the normal adult world—there are schools
S T A T E D A Y S in Ohio are bound to become to the K e n t u c k y M o u n t a i n s . " H i s keen sense That child belongs to the portion of our and institutions throughout the country adapt-
of humor and "at homeness" with the group population which is called feeble-minded, ed to their needs: custody, training, or both,
tradition. Perhaps we are a bit prone to made him a very welcome guest. During the which includes those who are socially in- as the case may be. T h e y are not numerous
meal good old mountain music was played competent due to arrested mental develop- and large enough to provide f o r all these
brag in this part of the country, yet we believe to lend the proper atmosphere f o r the orig- ment. They are not a group separated by a children, variously estimated to f o r m one to
inal playlet, which was one o f the outstanding definite line f r o m the vast number who are two per cent o f our population, and many o f
not unduly so—for even the Ohio River features of the program. I t was written by called normal, but they are just a little duller them remain in their homes, where they are
three Cincinnati members: Jeannette Merk, and less competent than the dullest o f the frequently misunderstood because they are
rushed forth this year with one of its big- Dorothea Wurtz, and Erna Kramer. I n normals, while some may show traits and "different."
order that the dialect might be authentic, abilities developed to the same degree as
gest floods t o help us celebrate o u r second the script was submitted to Bland Morrow those found in normal individuals. They are Those who, by public or private funds,
for correction. The title was "Mountain at the lower end o f a long scale o f develop- are able to be a d m i t t e d to an i n s t i t u t i o n as
State gathering in Cincinnati. However, not H o l l y " ; the scene, a one-room log cabin ment; their growth has proceeded at a slower young children, are given training that suits
overlooking "Hell-fer-Sartin." T h e cast was rate and i n most cases i t has stopped sooner their level o f mental ability and seeks to bring
only the elements, but, most important of all, carefully selected f r o m Theta Eta Chapter, than the growth of the normal. They range out whatever talents the child may have,
and their interpretation of their roles most f r o m total incapacity, demanding care in all no matter how meager they may be. I n this
our national officers honored us with their amusingly done. Susan, 18-year-old mother, things, to what casually appears to be nor- manner it is altogether possible that some o f
was played by Virginia H o r t o n ; Granny, malcy, demanding only slight supervision. the more capable may be able to return, i n
presence (we almost burst with pride over aged 70, by M a r g a r e t Spriggs; Margaret, shy.
t i m i d c h i l d o f 12, by Jeannette M e r k ; Poppy The children at Vineland Training School care for the pets that live on the grounds.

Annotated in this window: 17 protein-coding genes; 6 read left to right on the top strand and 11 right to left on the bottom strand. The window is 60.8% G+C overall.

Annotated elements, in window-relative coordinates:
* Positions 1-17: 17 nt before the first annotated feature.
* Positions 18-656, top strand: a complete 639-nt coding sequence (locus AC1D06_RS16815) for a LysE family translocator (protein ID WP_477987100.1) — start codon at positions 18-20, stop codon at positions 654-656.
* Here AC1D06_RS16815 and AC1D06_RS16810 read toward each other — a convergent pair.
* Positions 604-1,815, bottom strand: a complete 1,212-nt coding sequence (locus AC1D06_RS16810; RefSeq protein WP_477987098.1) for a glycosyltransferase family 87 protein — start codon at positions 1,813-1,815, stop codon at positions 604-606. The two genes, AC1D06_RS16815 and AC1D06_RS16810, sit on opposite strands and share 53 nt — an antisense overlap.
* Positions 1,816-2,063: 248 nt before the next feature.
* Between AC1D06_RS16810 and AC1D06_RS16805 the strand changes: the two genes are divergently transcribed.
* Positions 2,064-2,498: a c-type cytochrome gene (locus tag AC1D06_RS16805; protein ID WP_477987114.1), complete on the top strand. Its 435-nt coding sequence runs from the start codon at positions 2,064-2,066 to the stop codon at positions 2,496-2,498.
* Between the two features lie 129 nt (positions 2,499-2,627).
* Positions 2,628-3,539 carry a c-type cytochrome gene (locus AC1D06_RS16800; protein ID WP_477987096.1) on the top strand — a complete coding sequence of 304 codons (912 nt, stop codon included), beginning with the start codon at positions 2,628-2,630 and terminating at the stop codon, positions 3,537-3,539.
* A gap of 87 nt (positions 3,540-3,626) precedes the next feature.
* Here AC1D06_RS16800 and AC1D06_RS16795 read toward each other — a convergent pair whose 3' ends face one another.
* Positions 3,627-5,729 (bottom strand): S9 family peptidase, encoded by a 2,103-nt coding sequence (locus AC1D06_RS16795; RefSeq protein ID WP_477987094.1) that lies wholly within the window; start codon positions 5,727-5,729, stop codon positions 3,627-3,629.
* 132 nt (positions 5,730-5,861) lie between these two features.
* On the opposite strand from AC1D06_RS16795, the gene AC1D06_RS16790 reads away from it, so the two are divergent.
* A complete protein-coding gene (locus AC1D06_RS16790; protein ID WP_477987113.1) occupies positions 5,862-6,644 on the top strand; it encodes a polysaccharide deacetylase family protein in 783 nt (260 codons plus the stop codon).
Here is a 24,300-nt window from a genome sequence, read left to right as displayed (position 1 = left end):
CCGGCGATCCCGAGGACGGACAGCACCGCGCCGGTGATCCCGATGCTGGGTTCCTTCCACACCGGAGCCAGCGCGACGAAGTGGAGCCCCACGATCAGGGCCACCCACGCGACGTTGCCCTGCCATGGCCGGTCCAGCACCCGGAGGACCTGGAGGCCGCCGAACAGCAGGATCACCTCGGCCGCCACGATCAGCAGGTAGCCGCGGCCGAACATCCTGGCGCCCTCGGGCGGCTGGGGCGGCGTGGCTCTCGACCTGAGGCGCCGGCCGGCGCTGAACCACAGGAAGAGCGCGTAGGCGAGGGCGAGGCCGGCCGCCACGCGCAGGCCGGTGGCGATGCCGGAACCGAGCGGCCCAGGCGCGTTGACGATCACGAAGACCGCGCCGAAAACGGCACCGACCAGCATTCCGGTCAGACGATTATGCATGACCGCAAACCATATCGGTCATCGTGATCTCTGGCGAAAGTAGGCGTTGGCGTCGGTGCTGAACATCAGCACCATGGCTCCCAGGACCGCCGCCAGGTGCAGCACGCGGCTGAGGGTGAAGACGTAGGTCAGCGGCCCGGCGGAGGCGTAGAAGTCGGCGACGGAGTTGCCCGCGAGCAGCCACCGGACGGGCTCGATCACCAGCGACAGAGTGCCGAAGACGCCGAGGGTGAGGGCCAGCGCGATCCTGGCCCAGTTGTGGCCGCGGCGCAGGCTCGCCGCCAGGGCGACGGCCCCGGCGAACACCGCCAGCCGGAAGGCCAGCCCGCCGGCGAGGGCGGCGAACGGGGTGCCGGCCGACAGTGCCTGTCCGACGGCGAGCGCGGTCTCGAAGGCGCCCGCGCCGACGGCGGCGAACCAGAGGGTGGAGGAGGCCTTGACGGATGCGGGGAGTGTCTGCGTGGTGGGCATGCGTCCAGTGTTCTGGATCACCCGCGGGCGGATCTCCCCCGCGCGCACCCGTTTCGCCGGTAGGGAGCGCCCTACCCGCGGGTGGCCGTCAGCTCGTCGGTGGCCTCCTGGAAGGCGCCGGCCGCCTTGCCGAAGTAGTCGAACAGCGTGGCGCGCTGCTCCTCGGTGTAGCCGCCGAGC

that). Mary Dee D.ummond, Anne Nichols, B r o w n , about 45, by Nancy Poe; Bland M o r -
row by Maxine Cooper.
Helen Haller, Katherine Davis, and Edith
Since the alumnae are always interested in
A n d e r s o n almost—at the eleventh h o u r she hearing about the active chapters and vice
versa—the presidents of all chapters gave
was snowbound at Granville, Ohio. five-minute talks on " H i g h l i g h t s o f AOIT D u r -
ing the Year." Greetings were heard f r o m
M u c h credit should be given to the Cin- the national officers. I feel sure that every-
cinnati active and alumnae chapters who were one went away truly inspired, much amused,
co-hostesses f o r the occasion. A luncheon and happier for having met old friends and
was held at the Vernon Manor, with 86 new in a genial fraternity atmosphere. The
guests in attendance and ten different chap- day was completed by an Open House at the
ters represented, on Saturday, March 21. The Theta Eta apartment on Probasco Avenue.
plan was to make the get-together an informal
m i x e r , that f r i e n d s h i p s i n AOU m i g h t flourish I feel it necessary to add here that the
under new stimulus and new associations. northern part of the state was not included
T a b l e seatings were so arranged as t o sepa- in this celebration. The Cleveland Chapter
rate delegations f r o m various cities and felt that it was too far removed f r o m any
schools. city in close range to the other chapters in
the state to make their attendance possible.
The theme of the program was "Frontier W e regret very much that distance has to
Day." In keeping with that, memorandum make a difference, but it has been suggested
pads covered w i t h calico and labeled with that, u n t i l flying becomes m o r e general, w e
horses' heads were given as souvenirs. T h e have two state celebrations in Ohio—north-
tables were decorated with samples of needle- ern and southern. W e hope such can he
w o r k and handcraft characteristic of the work worked out next year and we will welcome
being supervised by Bland M o r r o w in the suggestions.
Kentucky mountains. Mary Dee Drummond,
whose heart strings are tangled in AOII's
work in the mountains, was the guest speak-
er. H e r witty descriptions o f her recent visit
w i t h the staff o f the F . N . S. and her ardent
appeal f o r greater help in this worthwhile
field of endeavor gave a l l a m o r e tangible
grasp of just what our social service work